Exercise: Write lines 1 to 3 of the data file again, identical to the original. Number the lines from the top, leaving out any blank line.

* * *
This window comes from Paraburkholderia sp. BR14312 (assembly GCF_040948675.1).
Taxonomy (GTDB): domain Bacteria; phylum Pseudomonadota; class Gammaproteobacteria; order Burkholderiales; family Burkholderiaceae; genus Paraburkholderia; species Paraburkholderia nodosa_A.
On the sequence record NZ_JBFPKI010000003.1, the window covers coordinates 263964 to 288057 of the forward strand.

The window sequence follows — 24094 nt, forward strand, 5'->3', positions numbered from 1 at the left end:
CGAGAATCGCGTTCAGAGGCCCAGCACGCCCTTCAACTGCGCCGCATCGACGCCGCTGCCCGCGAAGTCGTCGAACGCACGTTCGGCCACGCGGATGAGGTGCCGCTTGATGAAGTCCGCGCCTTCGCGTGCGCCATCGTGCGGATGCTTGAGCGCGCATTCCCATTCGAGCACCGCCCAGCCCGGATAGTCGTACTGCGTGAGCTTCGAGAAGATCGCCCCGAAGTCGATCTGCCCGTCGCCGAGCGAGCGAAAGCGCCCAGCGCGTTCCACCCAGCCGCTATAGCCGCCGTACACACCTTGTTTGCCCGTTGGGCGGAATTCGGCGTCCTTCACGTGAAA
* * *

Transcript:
This window comes from Paraburkholderia sp. BR14312 (assembly GCF_040948675.1).
Taxonomy (GTDB): domain Bacteria; phylum Pseudomonadota; class Gammaproteobacteria; order Burkholderiales; family Burkholderiaceae; genus Paraburkholderia; species Paraburkholderia nodosa_A.
On the sequence record NZ_JBFPKI010000003.1, the window covers coordinates 263964 to 288057 of the forward strand.